#1 NYT bestselling author Linda Lael Miller


Julie+Julia+—–Linda?

Before I get into the subject matter of this blog–my new and totally unexpected interest in cooking, of all things–let me say that although I enjoyed the tour for “The Bridegroom” (#9 this week on the New York Times Bestseller list!!!) I am VERY glad to be home. Home is where the dogs, cats and horses are–and thus where this cowgirl’s heart is.

As I’ve often mentioned, I listen to a lot of books on my iPod, and I just finished “My Life in France”–by Julia Child, with a great deal of help from her nephew by marriage, Alex Prudhomme. I’m reading “Julie and Julia”, with delight, and of course I plan to see the movie when time allows.

Being of a certain age, I remember seeing Mrs. Child (she adored her husband, Paul Child, and would surely have poo-pooed the “Ms.” so many of us like to use), first on PBS and later doing segments on major morning news shows. She was always such a good sport, so positive, and so confident. I was too young to truly appreciate what a pioneer she was, and too poor to buy the special pots and complicated ingredients necessary to whip up dishes I couldn’t pronounce, let alone spell, but I liked watching her. Her relentless good cheer made her likeable in the extreme. Lots of things can go wrong on live TV–but back then, in the days of black and white and cables snaking everywhere, ready to trip up the unwary, Murphy’s Law could so easily run amok. Escaping lobster? Omlet on the floor? Nothing flustered Julia.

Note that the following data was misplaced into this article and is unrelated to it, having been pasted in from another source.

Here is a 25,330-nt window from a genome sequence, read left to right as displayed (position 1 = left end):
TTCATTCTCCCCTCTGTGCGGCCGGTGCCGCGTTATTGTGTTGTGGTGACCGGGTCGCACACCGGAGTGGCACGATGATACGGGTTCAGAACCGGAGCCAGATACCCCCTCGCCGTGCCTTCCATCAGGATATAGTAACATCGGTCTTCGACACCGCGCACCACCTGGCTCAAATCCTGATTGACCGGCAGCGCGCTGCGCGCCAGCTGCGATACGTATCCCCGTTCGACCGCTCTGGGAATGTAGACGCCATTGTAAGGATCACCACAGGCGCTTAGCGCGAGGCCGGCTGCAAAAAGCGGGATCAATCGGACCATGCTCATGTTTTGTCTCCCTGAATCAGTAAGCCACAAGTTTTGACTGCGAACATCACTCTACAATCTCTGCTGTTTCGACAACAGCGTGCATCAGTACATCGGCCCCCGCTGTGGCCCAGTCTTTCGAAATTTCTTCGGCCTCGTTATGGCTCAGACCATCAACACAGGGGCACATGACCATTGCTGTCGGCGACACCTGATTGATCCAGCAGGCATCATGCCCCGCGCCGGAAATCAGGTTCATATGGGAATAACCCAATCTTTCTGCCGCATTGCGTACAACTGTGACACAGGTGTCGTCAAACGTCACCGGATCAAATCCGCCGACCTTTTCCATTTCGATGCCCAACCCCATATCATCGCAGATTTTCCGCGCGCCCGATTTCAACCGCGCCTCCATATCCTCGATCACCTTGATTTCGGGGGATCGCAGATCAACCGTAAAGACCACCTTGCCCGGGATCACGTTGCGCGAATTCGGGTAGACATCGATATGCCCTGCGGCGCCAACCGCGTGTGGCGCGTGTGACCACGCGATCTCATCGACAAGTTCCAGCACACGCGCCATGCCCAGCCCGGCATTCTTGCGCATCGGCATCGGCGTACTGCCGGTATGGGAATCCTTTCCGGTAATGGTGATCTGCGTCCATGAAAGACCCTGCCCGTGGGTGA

Now there are many TV cooks, but Julia blazed the trail.

Maybe it’s a natural outgrowth of my new passion for gardening, this new penchant for flavor and texture and color in food. Maybe it’s because I’ve stopped smoking and things taste so much better–I’m not sure. But I have my copy of “Mastering the Art of French Cooking”, and I’m planning to tackle a few good recipes–I know I will not be able to kill lobsters–starting with Boeuf (Beef) Bourguignon–yes, I had to look up the spelling. This is a beef stew, made with red wine, bacon, onions and mushrooms, and often served, according to Mrs. Child, with boiled potatoes.

Don’t worry. This isn’t going to turn into a food/cooking blog. But I will share my Boeuf Bourguignon adventure here. Stay tuned.

:)

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“Keep your ear to the ground” referred to the practice of plainsmen listening to the ground to hear hoof beats. It became the westerner’s warning to stay alert.

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